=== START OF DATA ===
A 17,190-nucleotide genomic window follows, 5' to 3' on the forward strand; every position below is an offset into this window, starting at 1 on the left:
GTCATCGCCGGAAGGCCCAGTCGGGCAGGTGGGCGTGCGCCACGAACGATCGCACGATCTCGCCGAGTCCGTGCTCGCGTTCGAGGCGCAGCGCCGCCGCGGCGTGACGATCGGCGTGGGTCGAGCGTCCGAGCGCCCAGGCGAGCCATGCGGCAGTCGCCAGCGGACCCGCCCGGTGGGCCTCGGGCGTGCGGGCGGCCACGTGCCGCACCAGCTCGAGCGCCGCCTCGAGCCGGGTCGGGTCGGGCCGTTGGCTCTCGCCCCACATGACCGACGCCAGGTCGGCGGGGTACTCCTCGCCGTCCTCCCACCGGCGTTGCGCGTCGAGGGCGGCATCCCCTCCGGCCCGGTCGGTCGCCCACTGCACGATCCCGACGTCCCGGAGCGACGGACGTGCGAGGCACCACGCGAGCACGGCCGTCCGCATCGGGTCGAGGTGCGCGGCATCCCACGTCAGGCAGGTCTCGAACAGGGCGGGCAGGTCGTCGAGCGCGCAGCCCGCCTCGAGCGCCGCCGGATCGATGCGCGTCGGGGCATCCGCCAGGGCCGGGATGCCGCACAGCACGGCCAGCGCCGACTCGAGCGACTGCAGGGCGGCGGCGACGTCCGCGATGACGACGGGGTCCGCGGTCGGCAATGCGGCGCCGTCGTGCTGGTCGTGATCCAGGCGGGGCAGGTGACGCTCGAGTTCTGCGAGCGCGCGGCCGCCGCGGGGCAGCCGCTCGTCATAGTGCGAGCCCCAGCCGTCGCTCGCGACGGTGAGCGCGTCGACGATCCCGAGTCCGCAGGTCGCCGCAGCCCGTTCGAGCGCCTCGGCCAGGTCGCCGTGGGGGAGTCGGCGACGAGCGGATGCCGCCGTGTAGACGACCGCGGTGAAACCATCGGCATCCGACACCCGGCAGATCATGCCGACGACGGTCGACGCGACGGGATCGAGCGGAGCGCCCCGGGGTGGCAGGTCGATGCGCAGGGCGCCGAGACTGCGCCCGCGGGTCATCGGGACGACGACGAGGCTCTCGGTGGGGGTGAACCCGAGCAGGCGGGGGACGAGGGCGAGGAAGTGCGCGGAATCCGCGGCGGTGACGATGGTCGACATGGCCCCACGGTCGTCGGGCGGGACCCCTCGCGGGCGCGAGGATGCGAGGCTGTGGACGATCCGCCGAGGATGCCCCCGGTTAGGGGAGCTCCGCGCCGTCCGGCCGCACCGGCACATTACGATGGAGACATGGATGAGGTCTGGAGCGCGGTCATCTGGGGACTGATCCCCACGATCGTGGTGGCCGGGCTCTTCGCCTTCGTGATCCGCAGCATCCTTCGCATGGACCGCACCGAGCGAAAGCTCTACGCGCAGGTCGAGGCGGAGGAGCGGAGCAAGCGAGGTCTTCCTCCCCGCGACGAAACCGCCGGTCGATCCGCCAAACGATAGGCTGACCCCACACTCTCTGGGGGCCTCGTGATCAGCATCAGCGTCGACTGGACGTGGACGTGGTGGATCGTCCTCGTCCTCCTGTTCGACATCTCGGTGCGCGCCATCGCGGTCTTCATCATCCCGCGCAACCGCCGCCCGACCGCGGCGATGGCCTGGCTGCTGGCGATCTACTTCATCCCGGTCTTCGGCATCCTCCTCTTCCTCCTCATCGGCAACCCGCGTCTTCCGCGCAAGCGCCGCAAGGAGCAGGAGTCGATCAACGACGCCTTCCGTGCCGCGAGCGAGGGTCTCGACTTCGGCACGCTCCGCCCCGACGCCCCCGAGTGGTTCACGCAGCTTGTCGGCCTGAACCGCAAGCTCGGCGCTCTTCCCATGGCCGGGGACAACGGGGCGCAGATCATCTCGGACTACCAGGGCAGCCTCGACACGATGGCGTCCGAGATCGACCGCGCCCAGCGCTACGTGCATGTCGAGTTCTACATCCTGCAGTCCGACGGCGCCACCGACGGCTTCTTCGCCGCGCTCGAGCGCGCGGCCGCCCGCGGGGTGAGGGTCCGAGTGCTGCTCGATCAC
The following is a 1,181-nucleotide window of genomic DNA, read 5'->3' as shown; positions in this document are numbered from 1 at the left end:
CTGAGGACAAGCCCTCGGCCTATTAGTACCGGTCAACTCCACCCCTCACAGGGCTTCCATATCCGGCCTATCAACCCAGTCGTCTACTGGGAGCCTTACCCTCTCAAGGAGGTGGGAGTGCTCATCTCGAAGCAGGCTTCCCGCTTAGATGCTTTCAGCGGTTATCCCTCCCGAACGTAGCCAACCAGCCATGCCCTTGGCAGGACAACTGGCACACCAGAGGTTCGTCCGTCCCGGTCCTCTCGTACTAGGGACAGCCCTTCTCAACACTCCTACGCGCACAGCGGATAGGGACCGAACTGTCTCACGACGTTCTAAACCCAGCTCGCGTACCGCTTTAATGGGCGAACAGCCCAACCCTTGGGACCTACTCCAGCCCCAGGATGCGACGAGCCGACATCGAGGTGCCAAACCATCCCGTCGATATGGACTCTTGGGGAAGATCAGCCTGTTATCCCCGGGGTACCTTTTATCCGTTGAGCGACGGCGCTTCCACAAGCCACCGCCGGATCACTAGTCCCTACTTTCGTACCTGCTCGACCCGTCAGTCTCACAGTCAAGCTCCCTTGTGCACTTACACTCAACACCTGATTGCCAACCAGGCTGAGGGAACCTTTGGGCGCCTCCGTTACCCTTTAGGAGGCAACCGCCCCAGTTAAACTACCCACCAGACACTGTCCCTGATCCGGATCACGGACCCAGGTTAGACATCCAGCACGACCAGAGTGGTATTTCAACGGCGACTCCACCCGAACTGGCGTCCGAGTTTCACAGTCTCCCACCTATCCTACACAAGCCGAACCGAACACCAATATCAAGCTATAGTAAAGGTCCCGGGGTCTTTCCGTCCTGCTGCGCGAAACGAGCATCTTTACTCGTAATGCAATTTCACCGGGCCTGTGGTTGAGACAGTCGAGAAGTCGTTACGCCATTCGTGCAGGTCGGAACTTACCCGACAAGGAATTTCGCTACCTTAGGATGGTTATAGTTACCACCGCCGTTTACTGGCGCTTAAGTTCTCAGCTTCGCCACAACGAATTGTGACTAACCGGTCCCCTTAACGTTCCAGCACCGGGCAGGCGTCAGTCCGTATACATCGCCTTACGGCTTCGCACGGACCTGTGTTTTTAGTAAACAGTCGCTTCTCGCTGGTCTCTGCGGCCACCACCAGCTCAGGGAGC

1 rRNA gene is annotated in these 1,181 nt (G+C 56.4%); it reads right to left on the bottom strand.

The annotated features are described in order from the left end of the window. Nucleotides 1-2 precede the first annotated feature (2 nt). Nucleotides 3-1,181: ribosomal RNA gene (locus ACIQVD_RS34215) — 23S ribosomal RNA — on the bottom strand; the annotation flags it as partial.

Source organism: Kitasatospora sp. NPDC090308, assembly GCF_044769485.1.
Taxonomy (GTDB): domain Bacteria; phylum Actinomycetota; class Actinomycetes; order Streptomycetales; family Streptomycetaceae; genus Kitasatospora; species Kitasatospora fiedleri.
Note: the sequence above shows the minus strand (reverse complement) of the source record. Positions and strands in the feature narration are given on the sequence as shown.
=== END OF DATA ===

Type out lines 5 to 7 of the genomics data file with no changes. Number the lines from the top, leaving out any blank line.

1 rRNA gene is annotated in these 1,181 nt (G+C 56.4%); it reads right to left on the bottom strand.

The annotated features are described in order from the left end of the window. Nucleotides 1-2 precede the first annotated feature (2 nt). Nucleotides 3-1,181: ribosomal RNA gene (locus ACIQVD_RS34215) — 23S ribosomal RNA — on the bottom strand; the annotation flags it as partial.

Source organism: Kitasatospora sp. NPDC090308, assembly GCF_044769485.1.